When analog Microwave Radio was deployed to transmit FDM channels a method to pass basic call setup signals of going off hook and back on hook needed to the other side of the trunk was needed. A common method of Out-of-band signaling is using a signaling tone frequency outside the 300Hz to 3,400Hz VF passband (but still within the 4kHz channel slot). A common example of this is the use of a 3,825Hz signaling tone.
Figure 17 E& M type 1
It was used with Signaling-E- & M-leads with two sides; the trunk side and the signaling side. E&M stands for Earth (Ear) and M for Magnetic (Mouth) with the trunk side typically connected to the Switch and the signaling side connected to the Microwave modem card.
Figure 17 shows that the Trunk side has an M lead relay when it is not energized its dry contact defaults to ground indicating an on hook condition. Conversely on the signaling side the E Lead is open during an on hook state. To emphasize the Trunk side is a line card configured as a Trunk side card the blue dashed line is where the wires cross-connected to the other card configured as a signaling side card. Note the Transmit is connected to the Receive wire pairs of each other but the E & M leads are connected straight through.
When E lead is energized it connects the ground to the M lead relay which creates a path for battery current to flow through the M lead relay bringing to an off hook position. So in an off hook position the M Lead provides battery the E Lead makes a ground connection.
Figure 18 E & M Type 2
If you consider that wire cross-connects could be up to several hundred feet between the transport side (which would be the signaling side) in a Central office or other wiring center to the Voice switch. RFI and other noise can interfere with the one wire signal system. To overcome that balancing the signaling solves that problem. Type 2 E&M shown in Figure 18 works about the same way but it uses 8 wires creating a balanced 4 wire signaling method that is less susceptible to noise. With Type 2 M-Lead is paired with the SB lead (Signal Battery) the E-Lead is paired with the SG (Signal Ground).
In the On hook state both the M-lead and the E Lead are Open, if the E-Lead relay is energized that is completed for current to flow through the M-Lead relay coil closing the contact to the off hook position, likewise the E-lead is connected to ground.
So in the On-Hook condition is M-lead is signal battery and the E-Lead is Signal Ground
Figure 19 Type E&M over Microwave
The analog microwave FDM channels would typically be made up of two cards one is the baseband card that accepts the 250-4000 k voice and then the mux-modem card that modulates the baseband audio to a radio frequency slot. The mux-modem connections that relate to signaling are the E- & M-leads. The E-lead connection is dedicated for receive signaling use, while the M-lead is for transmit.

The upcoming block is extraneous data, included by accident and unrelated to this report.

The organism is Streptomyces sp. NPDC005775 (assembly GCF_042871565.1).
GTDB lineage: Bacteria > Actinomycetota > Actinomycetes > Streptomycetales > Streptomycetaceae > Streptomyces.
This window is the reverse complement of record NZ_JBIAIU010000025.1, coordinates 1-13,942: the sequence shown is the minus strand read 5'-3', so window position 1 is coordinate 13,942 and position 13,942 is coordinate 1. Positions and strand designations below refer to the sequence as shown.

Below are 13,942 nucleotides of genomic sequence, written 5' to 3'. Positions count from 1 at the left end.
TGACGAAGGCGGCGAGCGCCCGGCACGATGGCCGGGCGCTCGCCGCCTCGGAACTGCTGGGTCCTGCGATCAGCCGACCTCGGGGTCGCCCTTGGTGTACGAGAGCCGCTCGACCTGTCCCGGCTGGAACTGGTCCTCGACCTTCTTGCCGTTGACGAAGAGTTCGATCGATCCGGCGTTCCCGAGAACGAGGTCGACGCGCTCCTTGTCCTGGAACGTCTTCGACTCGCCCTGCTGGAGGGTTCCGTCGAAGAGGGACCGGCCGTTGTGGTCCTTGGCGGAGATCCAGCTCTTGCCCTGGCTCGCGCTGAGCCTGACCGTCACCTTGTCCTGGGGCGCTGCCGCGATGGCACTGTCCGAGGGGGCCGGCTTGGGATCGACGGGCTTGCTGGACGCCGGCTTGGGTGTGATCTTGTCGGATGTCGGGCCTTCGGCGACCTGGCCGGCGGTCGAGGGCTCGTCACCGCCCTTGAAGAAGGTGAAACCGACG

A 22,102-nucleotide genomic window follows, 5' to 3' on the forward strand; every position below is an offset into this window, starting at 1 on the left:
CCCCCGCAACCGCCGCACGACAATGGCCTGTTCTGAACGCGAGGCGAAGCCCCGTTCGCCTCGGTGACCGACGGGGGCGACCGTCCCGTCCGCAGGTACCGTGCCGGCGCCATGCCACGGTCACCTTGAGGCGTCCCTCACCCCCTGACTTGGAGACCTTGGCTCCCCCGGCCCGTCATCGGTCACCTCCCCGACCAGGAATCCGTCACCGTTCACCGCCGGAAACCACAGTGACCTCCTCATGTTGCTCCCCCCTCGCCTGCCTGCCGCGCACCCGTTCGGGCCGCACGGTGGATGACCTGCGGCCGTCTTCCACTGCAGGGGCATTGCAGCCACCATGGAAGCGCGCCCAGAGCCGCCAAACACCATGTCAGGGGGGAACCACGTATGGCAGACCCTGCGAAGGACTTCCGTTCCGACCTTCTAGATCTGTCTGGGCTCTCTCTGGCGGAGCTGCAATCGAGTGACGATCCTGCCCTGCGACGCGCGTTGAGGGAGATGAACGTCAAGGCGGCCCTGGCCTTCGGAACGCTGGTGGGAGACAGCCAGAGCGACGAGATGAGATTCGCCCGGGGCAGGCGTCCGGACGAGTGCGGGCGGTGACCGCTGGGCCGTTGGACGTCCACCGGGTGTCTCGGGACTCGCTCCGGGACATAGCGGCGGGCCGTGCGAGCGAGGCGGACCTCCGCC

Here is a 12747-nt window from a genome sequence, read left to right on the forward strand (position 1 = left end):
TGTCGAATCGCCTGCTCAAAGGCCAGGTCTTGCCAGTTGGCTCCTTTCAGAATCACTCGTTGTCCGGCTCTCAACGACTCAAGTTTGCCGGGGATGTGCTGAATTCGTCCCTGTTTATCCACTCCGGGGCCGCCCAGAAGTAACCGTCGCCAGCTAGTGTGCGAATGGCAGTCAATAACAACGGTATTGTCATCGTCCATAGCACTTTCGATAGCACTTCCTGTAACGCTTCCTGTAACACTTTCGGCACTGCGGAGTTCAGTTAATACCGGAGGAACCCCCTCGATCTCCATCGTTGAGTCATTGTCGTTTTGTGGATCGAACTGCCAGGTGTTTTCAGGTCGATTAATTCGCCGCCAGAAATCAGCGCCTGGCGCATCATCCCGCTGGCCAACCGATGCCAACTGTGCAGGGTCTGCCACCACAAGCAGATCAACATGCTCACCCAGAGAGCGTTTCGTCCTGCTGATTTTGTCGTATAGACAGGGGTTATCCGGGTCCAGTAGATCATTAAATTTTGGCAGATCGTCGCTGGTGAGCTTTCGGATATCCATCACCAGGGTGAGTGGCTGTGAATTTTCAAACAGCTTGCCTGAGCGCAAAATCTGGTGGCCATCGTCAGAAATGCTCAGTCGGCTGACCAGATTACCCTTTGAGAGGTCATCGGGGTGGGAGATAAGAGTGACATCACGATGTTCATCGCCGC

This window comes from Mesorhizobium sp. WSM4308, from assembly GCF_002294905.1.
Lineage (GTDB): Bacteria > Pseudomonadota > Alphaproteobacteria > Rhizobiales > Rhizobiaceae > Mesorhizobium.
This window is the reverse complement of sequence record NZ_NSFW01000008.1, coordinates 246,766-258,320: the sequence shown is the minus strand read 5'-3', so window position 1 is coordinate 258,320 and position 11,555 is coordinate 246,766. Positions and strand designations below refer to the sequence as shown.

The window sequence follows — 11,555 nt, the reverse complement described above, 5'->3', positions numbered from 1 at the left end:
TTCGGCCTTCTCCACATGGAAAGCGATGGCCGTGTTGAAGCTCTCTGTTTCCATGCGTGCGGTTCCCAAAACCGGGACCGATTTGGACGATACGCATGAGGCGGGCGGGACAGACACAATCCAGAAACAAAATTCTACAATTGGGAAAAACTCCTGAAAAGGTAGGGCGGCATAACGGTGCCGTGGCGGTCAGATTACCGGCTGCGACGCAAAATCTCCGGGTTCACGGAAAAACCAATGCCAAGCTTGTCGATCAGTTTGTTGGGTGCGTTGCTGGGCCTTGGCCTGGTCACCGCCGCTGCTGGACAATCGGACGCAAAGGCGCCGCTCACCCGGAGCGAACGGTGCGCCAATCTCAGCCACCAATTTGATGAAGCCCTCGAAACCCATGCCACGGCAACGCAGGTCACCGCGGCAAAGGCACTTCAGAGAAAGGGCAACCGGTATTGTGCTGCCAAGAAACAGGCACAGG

Typically, the mux modem transmits signaling to the far-end when a voltage is applied to its M-lead connection. The far-end modem detects the signaling and activates its E-lead. Usually, the mux modem is equipped with an E-lead relay that supplies external supervisory equipment with a dry set of relay contacts.
In Figure 19 are two PBX’s with a 4 wire E&M Tie line one at location 1 and the other at location 4.
• PBX 1 has a trunk side E&M card that is cross-connected to a Signal side E&M card installed in a Microwave radio shelf.
• PBX 1 E&M tie line goes off hook which completes the ground going to the current detector in the Microwave signal side E&M card.
• This energizes the M-lead back to the PBX and the mux-modem signals an E-lead off hook through the Microwave at location 3. Which responds by generating an E-Lead ground over the cross-connect to PBX 4 E&M Card
Type 3 E & M Signaling
E & M Type 3 Signaling is one of two variations on Type 2 signaling, it still uses the 2 pair balanced signaling with this variation.
On Hook condition: E-Lead is open and M-Lead is set to ground that is connected to the SG lead of the signaling side.
Off Hook condition: On Trunk side M-Lead is connected to the SB lead which is connected to battery on the signaling side. The E-Lead on the signaling side is connected to SG lead that is connected to Trunk side circuit ground.
Type 3 had rare application.
Type 4 E & M Signaling
Type 4 is also has the same balanced pairs for signaling,
On Hook condition: Both E and M Leads are open
Off Hook condition: On Trunk side M-Lead is connected to the SB Lead that is connected to ground on the signaling side. The E-Lead on the signaling side is connected to the SG lead that is connected to the ground on the Trunk side.
Type 5 E & M Signaling
Is used outside of North America and is like Type 1 in that it also uses just and E and M Lead wires.
On Hook condition: Both E and M Leads are open
Off Hook condition: On Trunk side M Lead is grounded. On the signaling side the E-lead is also grounded. In each case the ground connection completes the path battery current to flow through the Current detector of each line card.
More will be covered on E&M signaling as digital application